More children go to school hungry, warn teachers

Recession has caused a worrying rise in malnutrition among pupils, survey reveals

The growing problem of child malnutrition was highlighted today following a report showing half the country's teachers have witnessed pupils suffering malnutrition or hunger pangs.

The survey, in which some teachers admitted buying food for pupils, is the latest to highlight the impact increasing poverty is having on today's children. Earlier this month, the charity Kids Company, which looks after 13,000 children in London, warned an increasing number of children were arriving at its drop-in centres not in search of shelter or safety – but just a good square meal.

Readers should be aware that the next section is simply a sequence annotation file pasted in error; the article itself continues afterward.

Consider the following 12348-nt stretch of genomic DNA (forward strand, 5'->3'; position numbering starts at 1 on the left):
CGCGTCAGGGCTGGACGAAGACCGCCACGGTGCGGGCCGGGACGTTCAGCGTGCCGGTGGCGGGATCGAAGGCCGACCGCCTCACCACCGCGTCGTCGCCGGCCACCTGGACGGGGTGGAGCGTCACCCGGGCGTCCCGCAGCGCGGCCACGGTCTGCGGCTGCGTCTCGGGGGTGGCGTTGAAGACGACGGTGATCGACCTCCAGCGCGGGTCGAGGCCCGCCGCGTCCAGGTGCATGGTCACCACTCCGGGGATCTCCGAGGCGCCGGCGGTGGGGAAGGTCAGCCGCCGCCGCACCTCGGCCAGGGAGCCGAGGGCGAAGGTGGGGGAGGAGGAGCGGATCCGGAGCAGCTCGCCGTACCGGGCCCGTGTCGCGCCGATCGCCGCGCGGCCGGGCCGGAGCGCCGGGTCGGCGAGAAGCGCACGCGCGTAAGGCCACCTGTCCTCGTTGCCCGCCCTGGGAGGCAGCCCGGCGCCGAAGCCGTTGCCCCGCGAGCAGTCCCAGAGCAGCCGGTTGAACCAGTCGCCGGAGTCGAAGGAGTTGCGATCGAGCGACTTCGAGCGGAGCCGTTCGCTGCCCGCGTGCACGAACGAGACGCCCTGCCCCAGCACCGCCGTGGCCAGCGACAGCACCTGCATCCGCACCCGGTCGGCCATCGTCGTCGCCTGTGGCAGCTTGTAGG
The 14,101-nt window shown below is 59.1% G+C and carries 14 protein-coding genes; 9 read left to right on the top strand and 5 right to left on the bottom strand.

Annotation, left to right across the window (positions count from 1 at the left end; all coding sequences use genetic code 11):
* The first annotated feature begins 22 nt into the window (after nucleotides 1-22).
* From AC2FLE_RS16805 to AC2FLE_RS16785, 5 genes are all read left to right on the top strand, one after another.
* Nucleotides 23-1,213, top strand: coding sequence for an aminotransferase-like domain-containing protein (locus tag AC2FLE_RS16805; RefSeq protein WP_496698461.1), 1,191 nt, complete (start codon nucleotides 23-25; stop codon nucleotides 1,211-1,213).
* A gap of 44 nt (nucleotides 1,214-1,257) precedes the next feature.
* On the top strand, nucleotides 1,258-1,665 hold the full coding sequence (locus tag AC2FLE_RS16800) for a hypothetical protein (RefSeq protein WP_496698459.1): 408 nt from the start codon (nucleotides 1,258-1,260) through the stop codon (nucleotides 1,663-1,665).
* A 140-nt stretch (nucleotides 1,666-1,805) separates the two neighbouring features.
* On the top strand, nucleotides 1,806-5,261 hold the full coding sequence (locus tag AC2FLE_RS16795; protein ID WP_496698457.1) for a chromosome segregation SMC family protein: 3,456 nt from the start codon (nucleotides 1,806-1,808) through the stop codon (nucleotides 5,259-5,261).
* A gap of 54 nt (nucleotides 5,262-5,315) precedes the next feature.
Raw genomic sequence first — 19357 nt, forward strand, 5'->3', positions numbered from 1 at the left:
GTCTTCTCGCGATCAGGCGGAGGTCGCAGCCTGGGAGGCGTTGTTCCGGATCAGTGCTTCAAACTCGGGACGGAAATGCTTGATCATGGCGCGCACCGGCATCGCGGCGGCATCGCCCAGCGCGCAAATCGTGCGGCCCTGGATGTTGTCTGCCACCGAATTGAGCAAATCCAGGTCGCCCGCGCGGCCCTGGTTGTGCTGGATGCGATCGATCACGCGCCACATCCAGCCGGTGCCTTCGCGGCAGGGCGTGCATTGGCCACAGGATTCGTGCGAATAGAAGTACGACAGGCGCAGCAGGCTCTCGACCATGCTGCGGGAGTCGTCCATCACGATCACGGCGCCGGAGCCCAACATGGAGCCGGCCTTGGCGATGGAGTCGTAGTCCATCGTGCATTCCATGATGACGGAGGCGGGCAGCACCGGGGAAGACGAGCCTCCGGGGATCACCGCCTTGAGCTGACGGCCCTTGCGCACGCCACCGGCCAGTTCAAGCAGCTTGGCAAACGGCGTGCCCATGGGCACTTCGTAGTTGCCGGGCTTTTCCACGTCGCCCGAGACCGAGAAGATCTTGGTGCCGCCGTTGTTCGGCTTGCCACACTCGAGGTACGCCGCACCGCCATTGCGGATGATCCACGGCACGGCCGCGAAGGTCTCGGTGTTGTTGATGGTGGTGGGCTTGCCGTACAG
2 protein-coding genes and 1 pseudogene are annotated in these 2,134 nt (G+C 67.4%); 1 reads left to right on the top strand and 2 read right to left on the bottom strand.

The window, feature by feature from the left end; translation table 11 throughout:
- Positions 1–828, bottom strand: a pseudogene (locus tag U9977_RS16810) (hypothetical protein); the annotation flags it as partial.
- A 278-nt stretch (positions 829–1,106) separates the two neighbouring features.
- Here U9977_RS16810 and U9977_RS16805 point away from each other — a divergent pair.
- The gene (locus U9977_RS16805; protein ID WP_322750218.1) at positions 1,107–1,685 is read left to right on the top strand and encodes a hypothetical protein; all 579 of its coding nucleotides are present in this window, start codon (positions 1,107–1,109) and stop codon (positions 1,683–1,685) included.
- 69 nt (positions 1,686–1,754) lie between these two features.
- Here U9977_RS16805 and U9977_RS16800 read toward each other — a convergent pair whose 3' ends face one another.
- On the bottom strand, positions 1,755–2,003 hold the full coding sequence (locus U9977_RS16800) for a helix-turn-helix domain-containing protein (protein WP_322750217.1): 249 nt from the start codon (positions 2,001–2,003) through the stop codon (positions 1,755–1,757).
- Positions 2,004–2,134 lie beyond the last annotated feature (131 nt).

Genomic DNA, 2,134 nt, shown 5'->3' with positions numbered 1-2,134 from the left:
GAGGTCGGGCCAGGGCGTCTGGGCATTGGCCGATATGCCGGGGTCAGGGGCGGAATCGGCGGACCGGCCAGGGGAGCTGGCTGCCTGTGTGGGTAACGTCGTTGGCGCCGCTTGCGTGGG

Further evidence came yesterday from the Trussell Trust, which runs over 200 food banks in the UK. A spokesman said demand had nearly doubled in the past 12 months, with the charity opening two new food banks every week in the last year.

The new figures are revealed in a study of 515 teachers from across England by the Prince's Trust. One in four of those claiming pupils' hunger is a problem, said it was becoming an increasingly common sight as a result of the recession. It also found seven out of 10 secondary school teachers were "increasingly worried" their pupils will end up on benefits after quitting full-time education.

The survey, published in today's Times Educational Supplement, paints a picture of the devastating effect the recession is having on pupils and their teachers. The charity said teachers were also witnessing increasing numbers of pupils coming into school "hungry", "dirty" and "struggling to concentrate" since the recession.